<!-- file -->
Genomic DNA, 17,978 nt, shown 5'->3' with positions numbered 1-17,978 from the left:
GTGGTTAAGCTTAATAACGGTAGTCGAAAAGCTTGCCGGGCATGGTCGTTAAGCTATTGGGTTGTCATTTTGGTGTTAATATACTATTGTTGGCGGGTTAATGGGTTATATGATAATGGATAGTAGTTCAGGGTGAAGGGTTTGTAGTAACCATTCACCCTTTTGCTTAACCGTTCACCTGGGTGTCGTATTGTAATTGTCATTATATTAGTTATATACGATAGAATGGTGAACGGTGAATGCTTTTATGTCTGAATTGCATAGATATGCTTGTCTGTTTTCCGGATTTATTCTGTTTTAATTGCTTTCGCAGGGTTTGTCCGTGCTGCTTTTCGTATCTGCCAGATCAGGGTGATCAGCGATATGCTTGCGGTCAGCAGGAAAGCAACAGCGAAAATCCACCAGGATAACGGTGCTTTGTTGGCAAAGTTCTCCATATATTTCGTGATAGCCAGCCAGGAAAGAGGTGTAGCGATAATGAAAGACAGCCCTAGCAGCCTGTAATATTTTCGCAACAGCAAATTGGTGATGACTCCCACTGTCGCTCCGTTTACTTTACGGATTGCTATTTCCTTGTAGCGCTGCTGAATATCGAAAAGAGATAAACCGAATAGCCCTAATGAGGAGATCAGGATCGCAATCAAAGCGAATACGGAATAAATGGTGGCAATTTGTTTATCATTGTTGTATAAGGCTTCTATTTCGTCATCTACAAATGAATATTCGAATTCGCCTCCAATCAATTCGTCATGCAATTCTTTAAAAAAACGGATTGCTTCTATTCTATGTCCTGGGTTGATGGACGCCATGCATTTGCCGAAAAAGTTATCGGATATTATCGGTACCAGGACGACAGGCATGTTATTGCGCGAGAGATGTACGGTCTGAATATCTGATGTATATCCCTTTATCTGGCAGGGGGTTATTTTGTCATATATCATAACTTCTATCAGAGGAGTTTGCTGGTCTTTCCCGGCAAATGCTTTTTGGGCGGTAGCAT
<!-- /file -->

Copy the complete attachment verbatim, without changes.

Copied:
Genomic DNA, 17,978 nt, shown 5'->3' with positions numbered 1-17,978 from the left:
GTGGTTAAGCTTAATAACGGTAGTCGAAAAGCTTGCCGGGCATGGTCGTTAAGCTATTGGGTTGTCATTTTGGTGTTAATATACTATTGTTGGCGGGTTAATGGGTTATATGATAATGGATAGTAGTTCAGGGTGAAGGGTTTGTAGTAACCATTCACCCTTTTGCTTAACCGTTCACCTGGGTGTCGTATTGTAATTGTCATTATATTAGTTATATACGATAGAATGGTGAACGGTGAATGCTTTTATGTCTGAATTGCATAGATATGCTTGTCTGTTTTCCGGATTTATTCTGTTTTAATTGCTTTCGCAGGGTTTGTCCGTGCTGCTTTTCGTATCTGCCAGATCAGGGTGATCAGCGATATGCTTGCGGTCAGCAGGAAAGCAACAGCGAAAATCCACCAGGATAACGGTGCTTTGTTGGCAAAGTTCTCCATATATTTCGTGATAGCCAGCCAGGAAAGAGGTGTAGCGATAATGAAAGACAGCCCTAGCAGCCTGTAATATTTTCGCAACAGCAAATTGGTGATGACTCCCACTGTCGCTCCGTTTACTTTACGGATTGCTATTTCCTTGTAGCGCTGCTGAATATCGAAAAGAGATAAACCGAATAGCCCTAATGAGGAGATCAGGATCGCAATCAAAGCGAATACGGAATAAATGGTGGCAATTTGTTTATCATTGTTGTATAAGGCTTCTATTTCGTCATCTACAAATGAATATTCGAATTCGCCTCCAATCAATTCGTCATGCAATTCTTTAAAAAAACGGATTGCTTCTATTCTATGTCCTGGGTTGATGGACGCCATGCATTTGCCGAAAAAGTTATCGGATATTATCGGTACCAGGACGACAGGCATGTTATTGCGCGAGAGATGTACGGTCTGAATATCTGATGTATATCCCTTTATCTGGCAGGGGGTTATTTTGTCATATATCATAACTTCTATCAGAGGAGTTTGCTGGTCTTTCCCGGCAAATGCTTTTTGGGCGGTAGCAT